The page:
The experience at the Pulitzer Foundation for the Art Centre in St. Louis was interactive, a first for me. The building stands in the sun an artwork in itself, a charming thrill for the eyes and a good haven for some afternoon luxuriating in the sun. I heard it was opened in 2001. The building stands in the centre of a cultural neighbourhood called Washington Boulevard only a few blocks from the famous Fabulous Fox theatre. In this same building, actually separated by nothing but a thin wall of concrete and a self-help desk that offers free soda and snacks, is the Contemporary Art Museum of St. Louis, another great place. This building, an architectural masterpiece was designed by the renowned Tadao Ando, and I was visiting it for the very first time.
There is an ongoing exhibition at the premises titled Stylus by Ann Hamilton. We were advised at the entrance to interact with the art as much as we could: touch, speak to, smell, and do whatever else we could within the bounds of reason. Deep in a corner was a piano playing all by itself which reacted to every sound made in the building. On a series of shelves nearby are hand gloves of different sizes and colour made out of paper. On the first floor is someone on a balcony reading from a play to herself and to all. At the basement is a board metal contraption where the visitor is advised to sit and play, rolling iron pebbles in order to align them in a cosmic circle. The process is also monitored by a microphone that transmits the sounds generated to the piano. On several makeshift ladders in the corridors are small projectors beaming onto the white walls series of random images all overlaid with a pen, a pencil or a stylus in motion. Upstairs, there is a table filled with brown seeds a kind of which I haven’t seen before. They rattled and sizzled on the membrane of the table as if insects moved in them. There were two microphones there too, picking up the sounds into a central broadcasting system. Under that table were birds of different kinds, all dead, all stuffed, all smelling of dust, and the jungle. On the balcony was a set table, and a view of the road outside. Downstairs between two walls and a third made of glass, there stands a shallow pool. The forth wall opens up to the sky and a very relaxing view of the horizon. I sit there for a while, taking pictures and smelling the air.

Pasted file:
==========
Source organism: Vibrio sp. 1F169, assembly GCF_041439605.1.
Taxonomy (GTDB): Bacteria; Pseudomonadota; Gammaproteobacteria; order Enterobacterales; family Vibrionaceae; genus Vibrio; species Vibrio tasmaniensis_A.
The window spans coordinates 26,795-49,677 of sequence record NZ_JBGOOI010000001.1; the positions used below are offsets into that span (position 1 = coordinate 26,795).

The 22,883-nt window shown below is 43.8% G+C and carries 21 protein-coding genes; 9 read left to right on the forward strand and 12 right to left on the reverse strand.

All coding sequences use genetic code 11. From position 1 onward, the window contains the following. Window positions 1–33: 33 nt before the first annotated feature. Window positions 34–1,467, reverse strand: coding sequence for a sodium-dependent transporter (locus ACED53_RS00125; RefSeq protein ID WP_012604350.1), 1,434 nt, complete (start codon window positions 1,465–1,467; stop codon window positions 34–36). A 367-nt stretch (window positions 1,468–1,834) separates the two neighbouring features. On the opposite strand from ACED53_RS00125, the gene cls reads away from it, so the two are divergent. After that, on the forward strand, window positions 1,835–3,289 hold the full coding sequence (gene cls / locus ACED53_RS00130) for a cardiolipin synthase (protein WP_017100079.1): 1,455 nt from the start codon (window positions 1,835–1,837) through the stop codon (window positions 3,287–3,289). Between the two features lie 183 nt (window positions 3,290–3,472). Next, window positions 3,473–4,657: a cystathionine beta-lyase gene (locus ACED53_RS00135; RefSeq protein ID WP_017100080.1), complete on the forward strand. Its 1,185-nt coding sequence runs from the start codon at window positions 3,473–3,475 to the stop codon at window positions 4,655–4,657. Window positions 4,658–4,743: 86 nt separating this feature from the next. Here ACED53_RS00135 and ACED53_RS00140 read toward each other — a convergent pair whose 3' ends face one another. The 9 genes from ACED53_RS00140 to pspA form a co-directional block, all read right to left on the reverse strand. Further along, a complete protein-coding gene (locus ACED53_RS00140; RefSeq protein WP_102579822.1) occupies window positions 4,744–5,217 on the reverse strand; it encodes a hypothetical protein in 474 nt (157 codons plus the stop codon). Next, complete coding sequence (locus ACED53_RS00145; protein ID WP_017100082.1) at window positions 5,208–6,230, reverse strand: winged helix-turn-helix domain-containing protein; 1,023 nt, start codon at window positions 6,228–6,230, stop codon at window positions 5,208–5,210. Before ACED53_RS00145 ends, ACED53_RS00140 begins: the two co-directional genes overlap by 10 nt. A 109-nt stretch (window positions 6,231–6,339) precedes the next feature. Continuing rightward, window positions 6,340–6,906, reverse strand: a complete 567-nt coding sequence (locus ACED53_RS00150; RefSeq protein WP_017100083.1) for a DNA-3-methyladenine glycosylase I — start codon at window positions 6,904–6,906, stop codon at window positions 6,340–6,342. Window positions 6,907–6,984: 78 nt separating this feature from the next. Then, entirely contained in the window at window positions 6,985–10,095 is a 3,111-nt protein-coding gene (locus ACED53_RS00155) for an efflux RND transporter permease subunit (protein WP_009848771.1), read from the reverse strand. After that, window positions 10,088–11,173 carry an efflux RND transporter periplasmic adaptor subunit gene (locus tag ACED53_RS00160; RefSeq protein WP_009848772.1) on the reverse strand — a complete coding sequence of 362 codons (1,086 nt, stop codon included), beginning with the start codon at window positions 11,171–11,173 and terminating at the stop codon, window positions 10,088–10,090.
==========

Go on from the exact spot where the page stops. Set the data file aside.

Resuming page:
“At the threshold of the exhibition is a concordance.” There is a publication of a news stories from newspapers around the world arranged in a certain way that puts specific selected words into a spine and every other word as many as the line would take as its wings. The words were “Act, Address, Being, Black, Blue, Body, Call…” among others. By the east exit of the centre is a Mac on which one could make one’s own concordance. I selected my books: Ulyses by James Joyce, A Catcher in the Rye by J.D. Salinger and To Kill a Mockinbird by Harper Lee. I put in the words: “voice, black, red, hat, heaven” and watch the computer generate a concordance of those words from those books. It was seven pages long. I printed it out, as instructed, and put them in my bag.
In the courtyard of the premises far away from the exhibition is a large rusty brown spiral metal sculpture. Originally titled “Unknown”, it is now called the “Joe” by the Centre, after Joseph Pulitzer himself. The work, made in 2000 and installed in 2001, weighs 25 tonnes and is about ten feet tall standing on its own weight in the centre of the courtyard. From the first floor of the Centre, it looks like a blooming rose (however brown). While walking through its brown corridors, it looks like the passageway to a spooky cave but for the presence of the sun above. At its centre is nothing but space, and rust. According to the curator, it was created in Germany and shipped to the US in parts through New Orleans and then assembled here after the trouble it took to transport it by land (which included temporarily dismantling some traffic lights along the way.)
The final interactive challenge with the exhibition was a phone call. “Call this number when you get out, or whenever you can,” the curator told me, “and you’ll be directed to a voice message system. When you’re prompted, read a poem, a song, or any short creative response to your experience of the work. By the top of the hour, the messages left would be randomly played out into the city from the top of our building. You may say whatever you will, as long as it is appropriate. We thank you for coming here today…” I walked out to the car with my head bubbling up with many ideas and scenarios of poetry recitals not involving a language known to the curators of this project or the residents of the neighbourhood. This, I thought, is the part where Ann Hamilton meets Africa, a Yoruba song or poem into the wind of her consciousness, and to posterity. But when it came a few seconds later, the voice prompt on the phone and the tone that connected the visitor with the artist, leave your poem, song or recital now, all that came out was were the words of Eidelweiss, as mellifluously as one could summon it.
It at least captured the mood of the afternoon as I drove off out of their into the sun with a certain happiness I couldn’t describe.
The exhibition continues until January 22, 2011, and more details can be found here.